Those involved with agricultural tenancies under the 1986 Act (often known as old-style tenancies) will probably be familiar with the procedural nightmare which the Act involves. It certainly causes both land agents and solicitors sleepless nights because a failure to follow the strict letter of the law will invariably render an application invalid.
A case decided earlier this year illustrated the point perfectly. However, before looking at what happened, it is worth remembering one important legal fact. That is, a company has a separate legal entity from its directors or shareholders. A company can be prosecuted, sue and be sued, in its own right.
Thwarted by administration mistake
In the case in question, the tenant, Mr Jones died. That meant that his son, Cecil, applied to the Tribunal for succession to the tenancy within the statutory 3-month period following his father’s date of death. In such an application, an applicant must prove a number of facts which means that he or she satisfies the tests of eligibility and suitability to succeed to the tenancy. Together, these tests often provide a formidable set of obstacles but in the Jones case, the Tribunal never even got to them. In his application, Cecil Jones named a Dan Adams as the landlord. This was not the case as the tenant was, in fact, a company, Adams DSB Ltd. As it happened, Dan Adams was the sole director of the company but, as we know, a company is a separate legal entity! As the 3-month period had elapsed before the mistake was realised, it was not possible to issue new proceedings against the correct landlord. The Tribunal was therefore asked to correct the error.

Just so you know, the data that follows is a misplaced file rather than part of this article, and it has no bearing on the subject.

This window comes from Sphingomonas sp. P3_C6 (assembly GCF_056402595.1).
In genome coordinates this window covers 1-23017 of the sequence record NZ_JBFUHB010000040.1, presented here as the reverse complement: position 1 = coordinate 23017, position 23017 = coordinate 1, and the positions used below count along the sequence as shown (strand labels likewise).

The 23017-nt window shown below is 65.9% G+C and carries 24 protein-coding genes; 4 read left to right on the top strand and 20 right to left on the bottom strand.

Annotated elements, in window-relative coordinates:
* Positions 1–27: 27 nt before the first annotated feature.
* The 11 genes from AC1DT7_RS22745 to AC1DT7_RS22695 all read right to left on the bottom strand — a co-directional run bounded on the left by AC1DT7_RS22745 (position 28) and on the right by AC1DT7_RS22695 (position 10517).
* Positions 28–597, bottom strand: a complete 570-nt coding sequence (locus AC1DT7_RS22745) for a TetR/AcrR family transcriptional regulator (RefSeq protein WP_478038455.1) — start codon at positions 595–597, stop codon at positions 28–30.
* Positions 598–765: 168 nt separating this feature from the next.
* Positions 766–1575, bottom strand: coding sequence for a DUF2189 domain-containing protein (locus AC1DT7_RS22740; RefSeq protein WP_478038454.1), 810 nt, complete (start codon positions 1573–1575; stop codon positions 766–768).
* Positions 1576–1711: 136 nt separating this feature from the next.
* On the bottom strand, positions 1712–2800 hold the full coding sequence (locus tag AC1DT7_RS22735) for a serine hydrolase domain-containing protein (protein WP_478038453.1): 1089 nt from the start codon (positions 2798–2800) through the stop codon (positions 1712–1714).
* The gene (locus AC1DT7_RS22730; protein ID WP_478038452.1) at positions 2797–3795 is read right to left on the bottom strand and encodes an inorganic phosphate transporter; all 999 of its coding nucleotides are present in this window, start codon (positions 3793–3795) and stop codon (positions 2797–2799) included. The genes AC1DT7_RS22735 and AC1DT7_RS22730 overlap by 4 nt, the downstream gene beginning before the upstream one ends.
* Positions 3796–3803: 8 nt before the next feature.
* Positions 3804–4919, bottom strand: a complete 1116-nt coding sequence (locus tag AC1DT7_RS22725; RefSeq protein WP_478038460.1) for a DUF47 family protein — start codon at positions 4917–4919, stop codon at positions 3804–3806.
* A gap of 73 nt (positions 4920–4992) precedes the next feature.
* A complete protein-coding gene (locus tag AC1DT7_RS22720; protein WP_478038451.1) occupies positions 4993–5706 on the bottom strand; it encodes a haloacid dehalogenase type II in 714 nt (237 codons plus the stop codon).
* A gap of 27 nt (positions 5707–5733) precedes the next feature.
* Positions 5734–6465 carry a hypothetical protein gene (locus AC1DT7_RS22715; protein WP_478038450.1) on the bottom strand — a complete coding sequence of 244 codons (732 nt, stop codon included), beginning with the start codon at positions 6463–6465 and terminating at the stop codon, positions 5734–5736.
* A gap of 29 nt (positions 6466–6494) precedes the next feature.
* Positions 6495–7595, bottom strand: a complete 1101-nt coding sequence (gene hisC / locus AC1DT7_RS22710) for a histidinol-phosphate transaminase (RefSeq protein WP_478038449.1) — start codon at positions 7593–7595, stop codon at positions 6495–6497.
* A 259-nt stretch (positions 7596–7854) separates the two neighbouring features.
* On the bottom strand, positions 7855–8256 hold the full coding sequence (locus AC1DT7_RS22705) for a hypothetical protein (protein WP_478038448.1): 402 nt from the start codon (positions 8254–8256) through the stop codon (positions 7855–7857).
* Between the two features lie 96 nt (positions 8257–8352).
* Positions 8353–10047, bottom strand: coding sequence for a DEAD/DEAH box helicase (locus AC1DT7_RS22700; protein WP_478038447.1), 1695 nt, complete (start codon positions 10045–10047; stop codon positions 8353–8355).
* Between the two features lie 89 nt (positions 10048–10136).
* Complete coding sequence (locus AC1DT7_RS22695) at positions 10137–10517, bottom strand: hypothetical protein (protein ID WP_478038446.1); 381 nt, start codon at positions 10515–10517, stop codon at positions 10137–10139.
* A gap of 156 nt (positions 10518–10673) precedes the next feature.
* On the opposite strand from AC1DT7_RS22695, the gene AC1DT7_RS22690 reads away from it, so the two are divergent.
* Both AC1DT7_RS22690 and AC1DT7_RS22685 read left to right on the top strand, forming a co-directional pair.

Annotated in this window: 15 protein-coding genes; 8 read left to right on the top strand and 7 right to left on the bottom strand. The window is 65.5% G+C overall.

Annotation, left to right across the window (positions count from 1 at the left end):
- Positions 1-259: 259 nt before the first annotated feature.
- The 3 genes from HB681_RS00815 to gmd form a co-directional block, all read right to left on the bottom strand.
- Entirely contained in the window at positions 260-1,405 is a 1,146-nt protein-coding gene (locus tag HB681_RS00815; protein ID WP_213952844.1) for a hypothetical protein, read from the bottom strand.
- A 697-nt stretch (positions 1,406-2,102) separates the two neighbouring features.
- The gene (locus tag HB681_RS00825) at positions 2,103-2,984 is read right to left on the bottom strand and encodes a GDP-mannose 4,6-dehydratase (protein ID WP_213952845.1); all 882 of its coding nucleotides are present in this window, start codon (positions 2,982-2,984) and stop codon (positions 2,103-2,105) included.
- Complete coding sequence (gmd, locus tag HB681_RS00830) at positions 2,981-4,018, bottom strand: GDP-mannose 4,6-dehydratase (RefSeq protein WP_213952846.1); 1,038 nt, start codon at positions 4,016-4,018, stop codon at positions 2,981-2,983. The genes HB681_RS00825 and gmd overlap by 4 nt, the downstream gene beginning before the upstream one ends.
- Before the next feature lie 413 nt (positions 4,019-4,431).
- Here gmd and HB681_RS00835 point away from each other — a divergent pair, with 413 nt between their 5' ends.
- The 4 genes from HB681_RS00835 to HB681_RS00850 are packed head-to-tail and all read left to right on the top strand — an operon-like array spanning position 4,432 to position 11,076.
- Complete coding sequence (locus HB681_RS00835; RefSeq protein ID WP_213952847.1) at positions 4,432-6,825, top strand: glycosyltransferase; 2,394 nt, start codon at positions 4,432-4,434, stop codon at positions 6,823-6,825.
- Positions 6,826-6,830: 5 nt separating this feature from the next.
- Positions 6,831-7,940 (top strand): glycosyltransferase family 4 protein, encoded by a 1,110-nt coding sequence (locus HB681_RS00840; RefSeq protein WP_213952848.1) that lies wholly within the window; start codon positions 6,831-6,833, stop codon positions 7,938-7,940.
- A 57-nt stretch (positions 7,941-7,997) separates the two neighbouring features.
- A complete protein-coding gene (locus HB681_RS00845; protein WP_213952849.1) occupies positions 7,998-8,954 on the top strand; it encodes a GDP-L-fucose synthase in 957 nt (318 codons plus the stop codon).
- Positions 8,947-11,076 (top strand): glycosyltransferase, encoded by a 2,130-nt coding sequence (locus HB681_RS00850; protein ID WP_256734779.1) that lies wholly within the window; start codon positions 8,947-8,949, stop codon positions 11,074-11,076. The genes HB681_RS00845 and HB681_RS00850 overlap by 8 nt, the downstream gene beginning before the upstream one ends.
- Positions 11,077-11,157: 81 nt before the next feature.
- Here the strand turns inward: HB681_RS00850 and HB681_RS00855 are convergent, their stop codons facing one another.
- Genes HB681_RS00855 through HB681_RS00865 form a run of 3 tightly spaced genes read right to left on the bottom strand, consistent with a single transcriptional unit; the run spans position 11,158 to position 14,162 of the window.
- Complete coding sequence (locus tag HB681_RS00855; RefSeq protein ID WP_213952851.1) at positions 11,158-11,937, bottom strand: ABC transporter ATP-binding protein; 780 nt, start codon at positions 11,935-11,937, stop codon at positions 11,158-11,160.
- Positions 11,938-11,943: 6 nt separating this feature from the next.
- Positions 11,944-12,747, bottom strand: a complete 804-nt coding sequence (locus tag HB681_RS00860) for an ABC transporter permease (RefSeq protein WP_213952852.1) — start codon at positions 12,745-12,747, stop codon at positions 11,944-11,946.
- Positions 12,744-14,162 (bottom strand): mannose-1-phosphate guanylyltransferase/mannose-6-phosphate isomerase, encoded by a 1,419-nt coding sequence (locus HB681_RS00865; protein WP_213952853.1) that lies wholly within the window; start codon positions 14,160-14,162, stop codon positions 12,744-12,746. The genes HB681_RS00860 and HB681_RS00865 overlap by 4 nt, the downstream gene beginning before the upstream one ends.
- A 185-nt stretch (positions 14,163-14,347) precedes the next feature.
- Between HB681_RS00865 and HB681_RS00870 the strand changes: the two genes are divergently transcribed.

Contested hearing and appeals
After a contested hearing, the Tribunal did just that and substituted the name of the company for its director. This might well be seen as a common-sense solution as it was clear that, as sole director, Dan Adams and the company had a shared knowledge of the application. However, that pragmatic approach did not meet the approval of Mr Adams and he appealed against the decision to the Upper Tribunal. After another contested hearing, the appeal was dismissed, and it was ruled that the lower Tribunal had the power to amend the application as had previously been decided. The point was made that the company had not been prejudiced by the mistake and had, indeed, protected itself by responding to the proceedings.
Both Mr Cecil Jones and his advisers will have breathed a collective sigh of relief but, yet again, the point that proceedings under this legislation must accurately identify the parties and comply in all respects with timescales is well made. Be warned!
Contact us if you need a confidential conversation.